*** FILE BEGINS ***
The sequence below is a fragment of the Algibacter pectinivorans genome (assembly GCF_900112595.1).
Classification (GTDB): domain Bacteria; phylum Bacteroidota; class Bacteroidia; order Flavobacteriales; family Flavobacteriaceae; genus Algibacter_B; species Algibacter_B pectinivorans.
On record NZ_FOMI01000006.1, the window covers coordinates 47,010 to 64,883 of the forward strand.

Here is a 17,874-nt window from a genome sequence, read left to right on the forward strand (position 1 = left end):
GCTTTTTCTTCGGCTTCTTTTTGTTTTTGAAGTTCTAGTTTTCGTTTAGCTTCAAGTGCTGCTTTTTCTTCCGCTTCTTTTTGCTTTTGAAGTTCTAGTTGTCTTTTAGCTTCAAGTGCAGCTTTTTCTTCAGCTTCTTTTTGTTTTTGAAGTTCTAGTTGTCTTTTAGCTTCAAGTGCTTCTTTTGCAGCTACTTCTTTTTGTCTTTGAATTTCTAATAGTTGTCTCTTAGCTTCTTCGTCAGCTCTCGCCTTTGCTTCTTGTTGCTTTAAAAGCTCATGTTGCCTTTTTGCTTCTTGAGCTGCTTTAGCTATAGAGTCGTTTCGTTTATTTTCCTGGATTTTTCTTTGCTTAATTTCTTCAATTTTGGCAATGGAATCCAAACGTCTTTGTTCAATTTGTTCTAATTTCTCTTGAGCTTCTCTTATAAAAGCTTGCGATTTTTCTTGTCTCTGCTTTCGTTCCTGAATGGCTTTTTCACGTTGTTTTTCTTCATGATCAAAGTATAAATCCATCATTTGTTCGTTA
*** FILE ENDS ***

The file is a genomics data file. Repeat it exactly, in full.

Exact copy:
The sequence below is a fragment of the Algibacter pectinivorans genome (assembly GCF_900112595.1).
Classification (GTDB): domain Bacteria; phylum Bacteroidota; class Bacteroidia; order Flavobacteriales; family Flavobacteriaceae; genus Algibacter_B; species Algibacter_B pectinivorans.
On record NZ_FOMI01000006.1, the window covers coordinates 47,010 to 64,883 of the forward strand.

Here is a 17,874-nt window from a genome sequence, read left to right on the forward strand (position 1 = left end):
GCTTTTTCTTCGGCTTCTTTTTGTTTTTGAAGTTCTAGTTTTCGTTTAGCTTCAAGTGCTGCTTTTTCTTCCGCTTCTTTTTGCTTTTGAAGTTCTAGTTGTCTTTTAGCTTCAAGTGCAGCTTTTTCTTCAGCTTCTTTTTGTTTTTGAAGTTCTAGTTGTCTTTTAGCTTCAAGTGCTTCTTTTGCAGCTACTTCTTTTTGTCTTTGAATTTCTAATAGTTGTCTCTTAGCTTCTTCGTCAGCTCTCGCCTTTGCTTCTTGTTGCTTTAAAAGCTCATGTTGCCTTTTTGCTTCTTGAGCTGCTTTAGCTATAGAGTCGTTTCGTTTATTTTCCTGGATTTTTCTTTGCTTAATTTCTTCAATTTTGGCAATGGAATCCAAACGTCTTTGTTCAATTTGTTCTAATTTCTCTTGAGCTTCTCTTATAAAAGCTTGCGATTTTTCTTGTCTCTGCTTTCGTTCCTGAATGGCTTTTTCACGTTGTTTTTCTTCATGATCAAAGTATAAATCCATCATTTGTTCGTTA